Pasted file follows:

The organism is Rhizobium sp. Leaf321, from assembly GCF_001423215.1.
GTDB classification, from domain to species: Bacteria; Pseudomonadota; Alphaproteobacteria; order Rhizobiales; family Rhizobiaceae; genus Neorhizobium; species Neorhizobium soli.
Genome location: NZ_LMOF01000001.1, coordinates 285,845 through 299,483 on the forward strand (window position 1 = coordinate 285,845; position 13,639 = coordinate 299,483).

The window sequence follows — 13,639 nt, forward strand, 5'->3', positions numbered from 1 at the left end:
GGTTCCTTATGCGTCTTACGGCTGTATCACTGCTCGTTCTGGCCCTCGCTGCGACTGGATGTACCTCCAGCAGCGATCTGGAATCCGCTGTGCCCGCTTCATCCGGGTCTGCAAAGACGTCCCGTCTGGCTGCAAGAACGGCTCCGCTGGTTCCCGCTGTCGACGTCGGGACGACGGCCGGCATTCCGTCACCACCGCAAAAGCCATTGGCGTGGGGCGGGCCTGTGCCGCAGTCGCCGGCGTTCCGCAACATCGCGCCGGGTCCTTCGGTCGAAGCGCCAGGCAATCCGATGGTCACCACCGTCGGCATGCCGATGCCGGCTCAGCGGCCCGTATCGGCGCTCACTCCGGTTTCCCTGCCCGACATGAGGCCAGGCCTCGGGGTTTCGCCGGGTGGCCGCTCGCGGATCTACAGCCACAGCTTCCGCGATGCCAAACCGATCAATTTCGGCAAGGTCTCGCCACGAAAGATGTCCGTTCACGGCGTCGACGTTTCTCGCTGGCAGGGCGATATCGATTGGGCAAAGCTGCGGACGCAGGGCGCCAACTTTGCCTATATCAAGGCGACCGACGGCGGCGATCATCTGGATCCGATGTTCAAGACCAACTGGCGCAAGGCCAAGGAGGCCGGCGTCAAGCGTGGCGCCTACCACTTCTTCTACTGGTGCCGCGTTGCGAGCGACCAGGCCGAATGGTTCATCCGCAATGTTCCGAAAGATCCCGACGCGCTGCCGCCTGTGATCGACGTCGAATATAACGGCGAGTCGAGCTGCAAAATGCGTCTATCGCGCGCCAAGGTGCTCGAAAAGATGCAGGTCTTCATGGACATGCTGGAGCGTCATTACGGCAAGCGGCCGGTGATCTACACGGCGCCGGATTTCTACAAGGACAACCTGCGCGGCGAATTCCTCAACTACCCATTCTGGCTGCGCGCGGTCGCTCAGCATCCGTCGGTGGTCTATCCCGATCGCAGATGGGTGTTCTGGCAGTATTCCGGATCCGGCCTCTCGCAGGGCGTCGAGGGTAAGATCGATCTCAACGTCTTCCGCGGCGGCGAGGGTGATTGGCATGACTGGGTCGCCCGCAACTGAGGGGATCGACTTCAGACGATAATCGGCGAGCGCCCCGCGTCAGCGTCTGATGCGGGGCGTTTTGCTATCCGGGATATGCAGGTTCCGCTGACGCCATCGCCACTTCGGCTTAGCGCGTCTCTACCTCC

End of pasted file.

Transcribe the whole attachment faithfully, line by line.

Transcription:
The organism is Rhizobium sp. Leaf321, from assembly GCF_001423215.1.
GTDB classification, from domain to species: Bacteria; Pseudomonadota; Alphaproteobacteria; order Rhizobiales; family Rhizobiaceae; genus Neorhizobium; species Neorhizobium soli.
Genome location: NZ_LMOF01000001.1, coordinates 285,845 through 299,483 on the forward strand (window position 1 = coordinate 285,845; position 13,639 = coordinate 299,483).

The window sequence follows — 13,639 nt, forward strand, 5'->3', positions numbered from 1 at the left end:
GGTTCCTTATGCGTCTTACGGCTGTATCACTGCTCGTTCTGGCCCTCGCTGCGACTGGATGTACCTCCAGCAGCGATCTGGAATCCGCTGTGCCCGCTTCATCCGGGTCTGCAAAGACGTCCCGTCTGGCTGCAAGAACGGCTCCGCTGGTTCCCGCTGTCGACGTCGGGACGACGGCCGGCATTCCGTCACCACCGCAAAAGCCATTGGCGTGGGGCGGGCCTGTGCCGCAGTCGCCGGCGTTCCGCAACATCGCGCCGGGTCCTTCGGTCGAAGCGCCAGGCAATCCGATGGTCACCACCGTCGGCATGCCGATGCCGGCTCAGCGGCCCGTATCGGCGCTCACTCCGGTTTCCCTGCCCGACATGAGGCCAGGCCTCGGGGTTTCGCCGGGTGGCCGCTCGCGGATCTACAGCCACAGCTTCCGCGATGCCAAACCGATCAATTTCGGCAAGGTCTCGCCACGAAAGATGTCCGTTCACGGCGTCGACGTTTCTCGCTGGCAGGGCGATATCGATTGGGCAAAGCTGCGGACGCAGGGCGCCAACTTTGCCTATATCAAGGCGACCGACGGCGGCGATCATCTGGATCCGATGTTCAAGACCAACTGGCGCAAGGCCAAGGAGGCCGGCGTCAAGCGTGGCGCCTACCACTTCTTCTACTGGTGCCGCGTTGCGAGCGACCAGGCCGAATGGTTCATCCGCAATGTTCCGAAAGATCCCGACGCGCTGCCGCCTGTGATCGACGTCGAATATAACGGCGAGTCGAGCTGCAAAATGCGTCTATCGCGCGCCAAGGTGCTCGAAAAGATGCAGGTCTTCATGGACATGCTGGAGCGTCATTACGGCAAGCGGCCGGTGATCTACACGGCGCCGGATTTCTACAAGGACAACCTGCGCGGCGAATTCCTCAACTACCCATTCTGGCTGCGCGCGGTCGCTCAGCATCCGTCGGTGGTCTATCCCGATCGCAGATGGGTGTTCTGGCAGTATTCCGGATCCGGCCTCTCGCAGGGCGTCGAGGGTAAGATCGATCTCAACGTCTTCCGCGGCGGCGAGGGTGATTGGCATGACTGGGTCGCCCGCAACTGAGGGGATCGACTTCAGACGATAATCGGCGAGCGCCCCGCGTCAGCGTCTGATGCGGGGCGTTTTGCTATCCGGGATATGCAGGTTCCGCTGACGCCATCGCCACTTCGGCTTAGCGCGTCTCTACCTCC